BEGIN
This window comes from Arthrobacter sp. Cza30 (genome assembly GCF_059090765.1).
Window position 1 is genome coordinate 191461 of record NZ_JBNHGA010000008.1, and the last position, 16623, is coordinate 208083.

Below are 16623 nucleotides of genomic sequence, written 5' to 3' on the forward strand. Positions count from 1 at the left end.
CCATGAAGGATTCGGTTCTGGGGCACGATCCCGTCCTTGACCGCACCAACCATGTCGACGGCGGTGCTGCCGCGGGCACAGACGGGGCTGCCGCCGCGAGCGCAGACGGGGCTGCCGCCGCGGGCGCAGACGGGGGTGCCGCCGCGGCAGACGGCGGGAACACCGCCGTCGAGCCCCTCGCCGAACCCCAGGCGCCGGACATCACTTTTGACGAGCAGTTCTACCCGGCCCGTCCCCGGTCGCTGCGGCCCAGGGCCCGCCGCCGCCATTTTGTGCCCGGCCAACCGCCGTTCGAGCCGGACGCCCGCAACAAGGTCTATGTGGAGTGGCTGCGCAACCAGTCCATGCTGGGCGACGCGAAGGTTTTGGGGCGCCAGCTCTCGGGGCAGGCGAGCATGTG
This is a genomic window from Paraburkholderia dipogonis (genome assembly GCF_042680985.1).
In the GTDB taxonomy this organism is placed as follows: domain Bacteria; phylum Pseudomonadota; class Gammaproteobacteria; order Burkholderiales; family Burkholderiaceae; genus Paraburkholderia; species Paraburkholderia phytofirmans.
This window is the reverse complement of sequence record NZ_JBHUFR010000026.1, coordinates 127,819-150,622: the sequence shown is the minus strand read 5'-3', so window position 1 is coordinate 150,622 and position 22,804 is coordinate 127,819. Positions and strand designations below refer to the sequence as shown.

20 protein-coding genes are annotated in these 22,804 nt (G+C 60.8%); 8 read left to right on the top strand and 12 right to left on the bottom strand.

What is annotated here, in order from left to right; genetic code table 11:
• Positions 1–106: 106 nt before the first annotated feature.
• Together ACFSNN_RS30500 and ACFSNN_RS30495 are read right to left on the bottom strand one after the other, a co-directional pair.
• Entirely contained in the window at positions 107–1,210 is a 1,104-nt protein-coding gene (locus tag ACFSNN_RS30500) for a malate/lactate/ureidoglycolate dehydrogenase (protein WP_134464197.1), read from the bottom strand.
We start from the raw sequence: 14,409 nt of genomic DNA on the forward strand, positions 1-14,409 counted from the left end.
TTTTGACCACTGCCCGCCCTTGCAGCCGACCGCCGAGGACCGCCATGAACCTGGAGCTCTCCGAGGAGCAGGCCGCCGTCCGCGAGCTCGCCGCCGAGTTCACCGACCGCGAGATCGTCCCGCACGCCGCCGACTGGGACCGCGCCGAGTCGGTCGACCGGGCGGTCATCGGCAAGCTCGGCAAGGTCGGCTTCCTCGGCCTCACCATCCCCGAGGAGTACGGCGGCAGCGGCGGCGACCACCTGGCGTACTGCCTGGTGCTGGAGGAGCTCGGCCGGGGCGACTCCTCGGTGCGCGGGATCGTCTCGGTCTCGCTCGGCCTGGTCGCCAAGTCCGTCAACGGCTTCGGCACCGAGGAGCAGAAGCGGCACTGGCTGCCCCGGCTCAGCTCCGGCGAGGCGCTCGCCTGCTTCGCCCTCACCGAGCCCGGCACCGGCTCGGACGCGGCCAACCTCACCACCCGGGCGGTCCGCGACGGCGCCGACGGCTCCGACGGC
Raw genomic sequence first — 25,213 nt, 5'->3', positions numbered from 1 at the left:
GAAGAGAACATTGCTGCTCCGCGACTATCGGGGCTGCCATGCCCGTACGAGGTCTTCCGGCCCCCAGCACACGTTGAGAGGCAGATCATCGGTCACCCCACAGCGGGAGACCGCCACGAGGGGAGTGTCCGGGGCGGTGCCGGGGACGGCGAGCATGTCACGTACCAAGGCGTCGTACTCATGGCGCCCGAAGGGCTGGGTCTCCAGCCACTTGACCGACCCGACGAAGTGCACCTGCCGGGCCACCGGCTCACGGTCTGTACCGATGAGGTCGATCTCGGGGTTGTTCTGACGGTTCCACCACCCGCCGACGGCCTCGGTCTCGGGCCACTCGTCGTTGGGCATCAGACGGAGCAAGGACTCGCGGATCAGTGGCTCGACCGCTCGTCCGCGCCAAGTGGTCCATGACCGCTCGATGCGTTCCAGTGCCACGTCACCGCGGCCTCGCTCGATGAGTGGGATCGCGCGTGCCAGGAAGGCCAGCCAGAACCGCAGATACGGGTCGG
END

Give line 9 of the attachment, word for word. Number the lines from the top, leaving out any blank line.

What is annotated here, in order from left to right; genetic code table 11: